“The IRB at the time, were also making a pair of goggles, they were in the process. Both sides merged and it accelerated the process and it came to fruition.”

FROM DUBLIN TO UDINE

In March 2014 McKinley made his playing return in Serie C, a far cry from the 19-year-old who made his debut for Leinster a week before they won their first European title in 2009.

Having come through the ranks with the likes of Jack McGrath, Ian Madigan and Jordi Murphy, there will always be thoughts of what might have been for McKinley.

Even now time is measured in Leinster successes – his debut a week before that maiden European title, retirement came as they produced the greatest of all comebacks against Northampton two years later.

But McKinley has not let that hold him back. This season he is the only player in the Treviso squad to have featured in every game of the Guinness PRO12 season – a source of pride but also a ringing endorsement for the goggles which have allowed him to reignite his career.

©INPHO/Ryan Byrne

“I’m the only player on the team who has been involved on every matchday this year,” he said.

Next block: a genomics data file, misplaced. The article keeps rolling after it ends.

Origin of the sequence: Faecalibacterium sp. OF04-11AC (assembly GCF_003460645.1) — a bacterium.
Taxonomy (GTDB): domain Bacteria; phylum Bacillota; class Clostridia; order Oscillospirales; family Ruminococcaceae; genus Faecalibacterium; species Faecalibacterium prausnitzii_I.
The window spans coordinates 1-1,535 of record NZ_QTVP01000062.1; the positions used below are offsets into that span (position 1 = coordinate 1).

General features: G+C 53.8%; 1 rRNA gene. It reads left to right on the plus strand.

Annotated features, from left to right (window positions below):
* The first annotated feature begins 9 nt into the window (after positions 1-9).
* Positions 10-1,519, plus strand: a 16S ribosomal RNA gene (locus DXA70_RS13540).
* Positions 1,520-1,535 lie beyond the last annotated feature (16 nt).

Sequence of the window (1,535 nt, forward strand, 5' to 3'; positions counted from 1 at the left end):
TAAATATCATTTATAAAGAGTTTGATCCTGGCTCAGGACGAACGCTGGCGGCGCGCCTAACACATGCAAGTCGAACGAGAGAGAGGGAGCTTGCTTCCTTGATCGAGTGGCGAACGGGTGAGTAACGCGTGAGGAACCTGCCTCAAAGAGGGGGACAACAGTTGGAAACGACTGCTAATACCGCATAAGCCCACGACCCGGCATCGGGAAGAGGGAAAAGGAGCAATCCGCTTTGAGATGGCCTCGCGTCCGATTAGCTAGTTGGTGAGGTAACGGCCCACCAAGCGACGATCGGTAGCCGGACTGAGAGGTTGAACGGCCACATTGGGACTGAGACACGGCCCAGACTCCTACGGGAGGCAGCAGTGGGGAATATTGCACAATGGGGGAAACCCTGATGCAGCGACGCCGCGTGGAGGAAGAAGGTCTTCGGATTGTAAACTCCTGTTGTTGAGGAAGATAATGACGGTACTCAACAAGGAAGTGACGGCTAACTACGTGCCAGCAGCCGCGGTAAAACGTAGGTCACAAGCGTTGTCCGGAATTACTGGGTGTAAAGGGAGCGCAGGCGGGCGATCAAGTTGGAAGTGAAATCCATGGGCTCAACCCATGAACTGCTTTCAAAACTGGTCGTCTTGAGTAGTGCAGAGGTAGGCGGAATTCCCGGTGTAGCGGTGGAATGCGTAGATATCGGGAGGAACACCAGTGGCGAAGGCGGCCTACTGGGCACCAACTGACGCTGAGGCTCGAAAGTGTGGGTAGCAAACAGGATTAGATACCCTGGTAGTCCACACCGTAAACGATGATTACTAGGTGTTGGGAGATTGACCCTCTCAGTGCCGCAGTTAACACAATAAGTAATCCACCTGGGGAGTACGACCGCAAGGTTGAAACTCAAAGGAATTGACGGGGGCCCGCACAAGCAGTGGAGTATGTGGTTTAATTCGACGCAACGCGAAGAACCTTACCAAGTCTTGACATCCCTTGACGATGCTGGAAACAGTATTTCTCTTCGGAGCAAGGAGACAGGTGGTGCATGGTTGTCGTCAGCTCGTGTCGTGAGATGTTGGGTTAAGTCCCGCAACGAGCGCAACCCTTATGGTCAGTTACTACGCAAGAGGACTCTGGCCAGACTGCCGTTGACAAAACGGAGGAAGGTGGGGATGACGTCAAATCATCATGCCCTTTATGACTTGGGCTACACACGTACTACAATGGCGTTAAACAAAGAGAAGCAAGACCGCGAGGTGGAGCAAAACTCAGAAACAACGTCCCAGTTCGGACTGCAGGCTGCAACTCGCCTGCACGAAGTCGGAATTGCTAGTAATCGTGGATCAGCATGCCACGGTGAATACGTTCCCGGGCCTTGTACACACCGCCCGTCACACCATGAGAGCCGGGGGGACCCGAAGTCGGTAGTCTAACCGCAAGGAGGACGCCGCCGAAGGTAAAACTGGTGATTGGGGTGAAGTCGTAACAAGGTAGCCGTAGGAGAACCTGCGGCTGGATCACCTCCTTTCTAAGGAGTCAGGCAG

“The thing I’m most happy about that is the goggles have stood up. If you can go through nearly 1500 minutes of rugby and the goggles are still good to go, that’s a real positive thing and it’s what I’ve been really happy about.

“I bring four with me every time to the game in case something goes wrong. I’m a bit like that with preparation, I like to be ultra-safe to make sure.

“When I played my first game back, the thing I was really hoping for was that the goggles would be a success.

“The worry was that they would hurt the person that was wearing them and other people. I was happy that none of that happened and it was successful.

“I had to learn how to use the product as well. It’s a weird sensation. I never even wore a scrum cap, I don’t like scrum caps, so to wear one to wear the goggles was a new thing.”

THE IMPACT OF RUGBY LEAGUE

McKinley isn’t alone when it comes to players coping with eye injuries at the highest level – former Great Britain rugby league international prop Barrie McDermott was a legend in his sport despite having sight in just one eye.